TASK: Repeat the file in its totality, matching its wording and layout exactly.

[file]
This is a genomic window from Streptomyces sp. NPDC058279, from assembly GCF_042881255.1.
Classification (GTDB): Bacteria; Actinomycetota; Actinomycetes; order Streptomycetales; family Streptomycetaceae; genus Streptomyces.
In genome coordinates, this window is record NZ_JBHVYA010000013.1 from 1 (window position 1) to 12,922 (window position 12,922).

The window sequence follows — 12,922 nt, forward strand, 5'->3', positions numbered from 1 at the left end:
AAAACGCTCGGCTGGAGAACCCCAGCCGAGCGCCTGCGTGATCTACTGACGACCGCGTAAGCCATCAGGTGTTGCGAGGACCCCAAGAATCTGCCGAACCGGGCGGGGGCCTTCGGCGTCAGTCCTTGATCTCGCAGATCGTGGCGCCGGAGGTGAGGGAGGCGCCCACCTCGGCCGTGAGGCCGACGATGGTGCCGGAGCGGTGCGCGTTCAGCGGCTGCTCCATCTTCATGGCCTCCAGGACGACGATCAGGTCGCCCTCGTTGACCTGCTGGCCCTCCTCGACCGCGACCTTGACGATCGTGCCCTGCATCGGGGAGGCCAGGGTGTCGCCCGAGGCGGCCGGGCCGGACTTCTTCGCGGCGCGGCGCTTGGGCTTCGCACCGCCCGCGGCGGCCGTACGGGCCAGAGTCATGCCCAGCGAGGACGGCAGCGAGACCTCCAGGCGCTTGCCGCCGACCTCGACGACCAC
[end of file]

This is a genomic window from Streptomyces sp. NPDC058279, from assembly GCF_042881255.1.
Classification (GTDB): Bacteria; Actinomycetota; Actinomycetes; order Streptomycetales; family Streptomycetaceae; genus Streptomyces.
In genome coordinates, this window is record NZ_JBHVYA010000013.1 from 1 (window position 1) to 12,922 (window position 12,922).

The window sequence follows — 12,922 nt, forward strand, 5'->3', positions numbered from 1 at the left end:
AAAACGCTCGGCTGGAGAACCCCAGCCGAGCGCCTGCGTGATCTACTGACGACCGCGTAAGCCATCAGGTGTTGCGAGGACCCCAAGAATCTGCCGAACCGGGCGGGGGCCTTCGGCGTCAGTCCTTGATCTCGCAGATCGTGGCGCCGGAGGTGAGGGAGGCGCCCACCTCGGCCGTGAGGCCGACGATGGTGCCGGAGCGGTGCGCGTTCAGCGGCTGCTCCATCTTCATGGCCTCCAGGACGACGATCAGGTCGCCCTCGTTGACCTGCTGGCCCTCCTCGACCGCGACCTTGACGATCGTGCCCTGCATCGGGGAGGCCAGGGTGTCGCCCGAGGCGGCCGGGCCGGACTTCTTCGCGGCGCGGCGCTTGGGCTTCGCACCGCCCGCGGCGGCCGTACGGGCCAGAGTCATGCCCAGCGAGGACGGCAGCGAGACCTCCAGGCGCTTGCCGCCGACCTCGACGACCAC